May I go on from there to the question of priorities, which the noble Viscount asked about—what we plan to do in this respect, in spending the money to be raised under this Bill, and particularly in regard to the telephone service. While resources are limited, and naturally we cannot have more than our appropriate share out of the available total, there must be said to be priorities, but I think we should say in the main, that even so, the problem is less one of actual priorities than of planning an orderly advance over the whole field, which is a very wide one. This is partly because the telephone service is a very complex organisation over the whole country and partly because the service is growing so rapidly. Your Lordships, I think, will appreciate the complexity and the complications of the system and I do not think I need go into that at all.

If I may give some facts of the growth of the system, I think they may be helpful. These developments which have taken place in the last ten years are quite interesting. The total number of telephones connected to the system has increased from 5 million to 7½ million. The pairs of wires in local cables have increased from 4½ million to nearly 7 million. Trunk circuits have increased from 16,000 to 26,000. Local and trunk calls have risen from 3,000 million a year to over 4,000 million a year. Eight hundred manual exchanges have been converted to automatic working. That is ten years' progress. I quote it to back up my point of how the orderly advance over the whole field is really more to the point than putting down a positive list of priorities, one below the other.

The main point I should talk about, and I think perhaps your Lordships would regard it as the main job of the Post Office, on the telephone side at any rate, is the reduction of the waiting list. Ten years ago it was nearly half-a-million people. When I first had the honour to introduce a Post Office Money Bill to your Lordships, in 1955, it was about a quarter-of-a-million people. At the time of the next Bill in 1957 the figure had dropped to 110,000, and to-day the actual waiting list—I am coming back to this in a second—is of the order of 50,000 people. The noble Viscount mentioned the figure of 160,000. I do not want to quibble on this one, but that is in fact the order list, and there is a subtle difference between the order list and the waiting list, in that of that number 80,000 to 90,000, or a few more perhaps, week in, week out, are in process of provision; the order has been given to the electrician to go and put the instrument in. That I regard as the order list. The waiting list is composed of those people in regard to whom the order has not yet been given to the electrician for one reason or another, and that list is round about the 50,000 mark.


My Lords, might I ask the noble Lord to say how long it will be before those 50,000 get their telephones? The reduction of the waiting list is very spectacular, but if it does not mean a reduction in time it does not mean a great deal.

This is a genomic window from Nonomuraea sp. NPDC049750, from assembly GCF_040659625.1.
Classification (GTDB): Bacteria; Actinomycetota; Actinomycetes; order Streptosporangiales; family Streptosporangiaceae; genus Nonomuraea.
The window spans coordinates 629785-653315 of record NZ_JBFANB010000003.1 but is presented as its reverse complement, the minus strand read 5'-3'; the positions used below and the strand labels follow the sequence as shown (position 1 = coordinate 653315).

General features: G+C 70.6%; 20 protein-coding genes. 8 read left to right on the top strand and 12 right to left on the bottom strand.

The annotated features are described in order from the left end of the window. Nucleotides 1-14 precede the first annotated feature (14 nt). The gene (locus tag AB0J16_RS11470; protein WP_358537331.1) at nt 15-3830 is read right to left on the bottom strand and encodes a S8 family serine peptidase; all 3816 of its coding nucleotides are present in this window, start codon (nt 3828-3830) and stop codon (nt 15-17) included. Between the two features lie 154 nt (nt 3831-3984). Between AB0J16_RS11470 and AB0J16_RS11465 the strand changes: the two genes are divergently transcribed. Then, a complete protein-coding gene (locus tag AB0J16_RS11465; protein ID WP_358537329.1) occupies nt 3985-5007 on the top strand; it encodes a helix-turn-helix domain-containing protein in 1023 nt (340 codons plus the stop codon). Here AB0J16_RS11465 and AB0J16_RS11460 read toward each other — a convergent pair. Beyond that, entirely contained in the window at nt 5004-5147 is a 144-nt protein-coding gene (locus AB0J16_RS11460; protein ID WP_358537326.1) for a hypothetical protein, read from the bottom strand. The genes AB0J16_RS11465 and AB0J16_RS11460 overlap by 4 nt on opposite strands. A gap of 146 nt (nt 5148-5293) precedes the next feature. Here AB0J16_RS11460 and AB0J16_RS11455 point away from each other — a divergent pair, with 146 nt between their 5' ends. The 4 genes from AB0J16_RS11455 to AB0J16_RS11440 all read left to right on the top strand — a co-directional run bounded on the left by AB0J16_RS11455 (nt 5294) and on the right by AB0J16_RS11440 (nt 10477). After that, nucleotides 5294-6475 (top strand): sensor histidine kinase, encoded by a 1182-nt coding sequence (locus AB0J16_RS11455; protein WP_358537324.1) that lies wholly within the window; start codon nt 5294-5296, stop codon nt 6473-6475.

My Lords, may I ask the noble Lord whether it also includes party lines, from which we all suffer?


In the first place, there is a very considerable turnover in the number I mentioned, and I think it would be reasonable to say that the majority of those 50,000 will get their phones within a year. I can certainly say that the hard core, so to speak, who have been waiting for a telephone for more than two years is under 10,000. Party lines come a little more quickly; that is the point of the thing. But the situation has improved considerably, and it is not usually necessary to insist, if people are going to have a phone, that they must have a party line. Certainly three out of four applicants can be offered an exclusive line now, which I think is a very good thing. Whether we can manage to keep this rate of progress going or not will depend entirely on the rate of demand. At the moment two-fifths comes from businesses; that rate is running at the highest we have known for four years, and reflects, I think, some measure of rising prosperity in the country. We are connecting new customers at the rate of more than 1,000 a day and I hope we shall be able to keep that up.

The noble Viscount mentioned that after the increased tariffs were announced in 1957 300,000 people gave up their telephones. I should not like to try to contradict him in any way, but the best estimate that I can make of the number of people who gave up their telephones because of the increase in the tariff charges was about half that number; I should say about 150,000. That is the best I can do. Between October, 1957, and April, 1959, 450,000 people gave up the telephone; that is in the period after the tariff went up. In a similar period before the tariff went up 300,000 people gave up the telephone in any case, knowing nothing about the increased tariff; and I think the real answer, if that is so, is that the rate of demand is now, as I have said, very high. There has been a tremendous increase in the figure for October of this year. The new demand figure was over 41,000, and it has been the highest monthly figure in the last four years.

I should like to digress for a moment on the question raised by my noble friend Lord Barnby. I think his use of the term"long-distance" instead of"trunk" is a most retrograde step. I do not think that we should be talked by him into using three syllables where one would do. I was also glad to hear from him that the American service has improved so much since I was there some eight years ago. I certainly was not particularly impressed with it then, and I was glad to get home, where one can hear a British accent. But perhaps that service has come along. I thank him for pointing it out. At any rate, we do not feel very inferior to anybody.


My Lords, in regard to the noble Lord's respect for brevity, would he also apply the same observation to"Hello" instead of"Are you there"?